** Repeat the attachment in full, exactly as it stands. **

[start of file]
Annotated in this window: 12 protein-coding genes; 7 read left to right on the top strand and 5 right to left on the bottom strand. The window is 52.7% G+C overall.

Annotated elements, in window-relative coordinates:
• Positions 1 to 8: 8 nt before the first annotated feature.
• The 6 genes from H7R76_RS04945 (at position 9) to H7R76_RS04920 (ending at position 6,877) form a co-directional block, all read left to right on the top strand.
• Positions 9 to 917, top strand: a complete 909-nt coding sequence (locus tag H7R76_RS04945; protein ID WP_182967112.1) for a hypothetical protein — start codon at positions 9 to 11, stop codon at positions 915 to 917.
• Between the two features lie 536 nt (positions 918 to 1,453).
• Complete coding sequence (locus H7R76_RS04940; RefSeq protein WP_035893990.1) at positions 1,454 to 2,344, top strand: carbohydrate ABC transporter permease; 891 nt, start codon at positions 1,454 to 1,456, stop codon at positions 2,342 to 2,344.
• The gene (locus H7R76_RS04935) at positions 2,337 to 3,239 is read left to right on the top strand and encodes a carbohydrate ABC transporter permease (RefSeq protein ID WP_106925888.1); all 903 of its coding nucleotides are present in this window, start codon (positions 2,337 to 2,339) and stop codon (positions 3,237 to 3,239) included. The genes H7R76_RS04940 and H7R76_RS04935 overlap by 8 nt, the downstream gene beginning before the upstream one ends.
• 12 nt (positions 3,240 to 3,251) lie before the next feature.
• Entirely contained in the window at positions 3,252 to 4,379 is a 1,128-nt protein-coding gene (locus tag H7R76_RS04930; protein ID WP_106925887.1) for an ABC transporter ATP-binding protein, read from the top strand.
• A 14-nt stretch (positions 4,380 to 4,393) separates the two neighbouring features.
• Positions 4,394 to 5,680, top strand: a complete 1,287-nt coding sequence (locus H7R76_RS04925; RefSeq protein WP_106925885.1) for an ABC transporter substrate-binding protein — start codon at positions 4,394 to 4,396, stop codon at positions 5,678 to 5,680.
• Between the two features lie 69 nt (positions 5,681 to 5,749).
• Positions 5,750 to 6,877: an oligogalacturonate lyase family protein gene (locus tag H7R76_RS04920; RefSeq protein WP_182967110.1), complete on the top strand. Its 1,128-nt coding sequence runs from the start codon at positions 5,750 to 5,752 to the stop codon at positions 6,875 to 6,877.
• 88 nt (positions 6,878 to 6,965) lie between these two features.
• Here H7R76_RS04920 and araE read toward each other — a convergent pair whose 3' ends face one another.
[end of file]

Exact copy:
Annotated in this window: 12 protein-coding genes; 7 read left to right on the top strand and 5 right to left on the bottom strand. The window is 52.7% G+C overall.

Annotated elements, in window-relative coordinates:
• Positions 1 to 8: 8 nt before the first annotated feature.
• The 6 genes from H7R76_RS04945 (at position 9) to H7R76_RS04920 (ending at position 6,877) form a co-directional block, all read left to right on the top strand.
• Positions 9 to 917, top strand: a complete 909-nt coding sequence (locus tag H7R76_RS04945; protein ID WP_182967112.1) for a hypothetical protein — start codon at positions 9 to 11, stop codon at positions 915 to 917.
• Between the two features lie 536 nt (positions 918 to 1,453).
• Complete coding sequence (locus H7R76_RS04940; RefSeq protein WP_035893990.1) at positions 1,454 to 2,344, top strand: carbohydrate ABC transporter permease; 891 nt, start codon at positions 1,454 to 1,456, stop codon at positions 2,342 to 2,344.
• The gene (locus H7R76_RS04935) at positions 2,337 to 3,239 is read left to right on the top strand and encodes a carbohydrate ABC transporter permease (RefSeq protein ID WP_106925888.1); all 903 of its coding nucleotides are present in this window, start codon (positions 2,337 to 2,339) and stop codon (positions 3,237 to 3,239) included. The genes H7R76_RS04940 and H7R76_RS04935 overlap by 8 nt, the downstream gene beginning before the upstream one ends.
• 12 nt (positions 3,240 to 3,251) lie before the next feature.
• Entirely contained in the window at positions 3,252 to 4,379 is a 1,128-nt protein-coding gene (locus tag H7R76_RS04930; protein ID WP_106925887.1) for an ABC transporter ATP-binding protein, read from the top strand.
• A 14-nt stretch (positions 4,380 to 4,393) separates the two neighbouring features.
• Positions 4,394 to 5,680, top strand: a complete 1,287-nt coding sequence (locus H7R76_RS04925; RefSeq protein WP_106925885.1) for an ABC transporter substrate-binding protein — start codon at positions 4,394 to 4,396, stop codon at positions 5,678 to 5,680.
• Between the two features lie 69 nt (positions 5,681 to 5,749).
• Positions 5,750 to 6,877: an oligogalacturonate lyase family protein gene (locus tag H7R76_RS04920; RefSeq protein WP_182967110.1), complete on the top strand. Its 1,128-nt coding sequence runs from the start codon at positions 5,750 to 5,752 to the stop codon at positions 6,875 to 6,877.
• 88 nt (positions 6,878 to 6,965) lie between these two features.
• Here H7R76_RS04920 and araE read toward each other — a convergent pair whose 3' ends face one another.